10 toys in every doctor’s waiting room

Did I ever tell you about the time I got ill on holiday, and ended up being sick all over the doctor’s office, including up his sleeves? That’s the kind of kid I was.

This tendency towards chicken pox, mysterious childhood snots, and trying to wangle time off school led me to be familiar with the toys in the doctor’s waiting room. These toys were invariably covered in germs and various bodily fluids, but this didn’t deter me.

These days, whenever I have to go to the doctor’s I am generally to be found scrolling through my phone with all the other anti-social automatons in there, but when I was a kid, a trip to the doctor’s was an excuse to go crazy with the communal bits of plastic and soiled books. Obviously I couldn’t go too crazy, as I was either ill or pretending to be ill.

Anyway, here are 10 toys that always made being violently ill fun…

1. Matchbox Activity Bear

matchbox activity bear

This chap lived at the bottom of that plastic toybox that graced the corner of the waiting room. While it was really meant for babies who were too young and stupid to play with the cooler stuff, I did while away some pleasant minutes honking its nose, spinning the things on its foot, and trying to avoid the month-old Ribena stains on its general person. The babies would just have to find something else to do, like pooing. Continue reading “10 toys in every doctor’s waiting room”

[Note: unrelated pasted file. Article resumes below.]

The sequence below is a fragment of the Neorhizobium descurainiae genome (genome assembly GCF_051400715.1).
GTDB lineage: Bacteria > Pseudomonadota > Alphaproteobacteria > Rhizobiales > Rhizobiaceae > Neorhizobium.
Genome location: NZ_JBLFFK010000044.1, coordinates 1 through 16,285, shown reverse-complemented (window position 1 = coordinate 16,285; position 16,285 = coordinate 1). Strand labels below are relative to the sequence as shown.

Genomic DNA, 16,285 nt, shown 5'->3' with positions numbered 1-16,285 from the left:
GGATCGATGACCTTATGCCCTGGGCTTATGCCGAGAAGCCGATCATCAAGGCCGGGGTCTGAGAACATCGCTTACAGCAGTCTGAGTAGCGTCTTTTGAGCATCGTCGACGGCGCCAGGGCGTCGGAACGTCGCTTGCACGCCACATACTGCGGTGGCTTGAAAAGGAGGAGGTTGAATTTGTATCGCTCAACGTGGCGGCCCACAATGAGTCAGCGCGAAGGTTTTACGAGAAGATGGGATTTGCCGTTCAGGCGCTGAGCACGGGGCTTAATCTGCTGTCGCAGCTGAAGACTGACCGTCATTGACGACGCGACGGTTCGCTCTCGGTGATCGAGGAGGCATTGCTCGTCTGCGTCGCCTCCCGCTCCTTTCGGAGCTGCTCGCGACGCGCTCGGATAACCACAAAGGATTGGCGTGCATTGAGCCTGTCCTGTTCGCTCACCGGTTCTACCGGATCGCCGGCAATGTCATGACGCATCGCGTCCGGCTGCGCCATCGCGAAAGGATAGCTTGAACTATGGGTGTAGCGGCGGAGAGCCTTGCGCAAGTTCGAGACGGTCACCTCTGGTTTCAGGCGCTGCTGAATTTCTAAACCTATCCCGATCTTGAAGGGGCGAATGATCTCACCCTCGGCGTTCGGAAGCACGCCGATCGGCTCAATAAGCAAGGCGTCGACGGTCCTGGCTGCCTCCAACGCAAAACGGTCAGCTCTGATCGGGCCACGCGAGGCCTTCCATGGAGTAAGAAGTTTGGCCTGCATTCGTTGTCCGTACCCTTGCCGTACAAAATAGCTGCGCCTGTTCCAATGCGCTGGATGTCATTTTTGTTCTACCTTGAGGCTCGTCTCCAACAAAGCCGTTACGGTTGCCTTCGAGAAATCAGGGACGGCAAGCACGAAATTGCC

A guide to 80s caravan holidays

These days, children go on four world cruises a year. When I was growing up, we didn’t have such luxuries, and had to make do with a more modest form of holiday.

Most people would trundle off to the seaside for a week or two every summer. Some families stayed in a hotel or a B & B, some families threw themselves on the mercy of Butlins, but the best families stayed in a metal shed on wheels, otherwise known as a caravan.

1

I have two main memories of caravans – one good, one bad. The bad memory is of being dragged round caravan showrooms on a weekend, endlessly crunching over gravel and staring at wheels and towing frames, since I was too small to actually see into any of the caravans (caraven?). I have no idea why we went to these places so much, and it seemed like we went every week. To my knowledge, we never bought a caravan.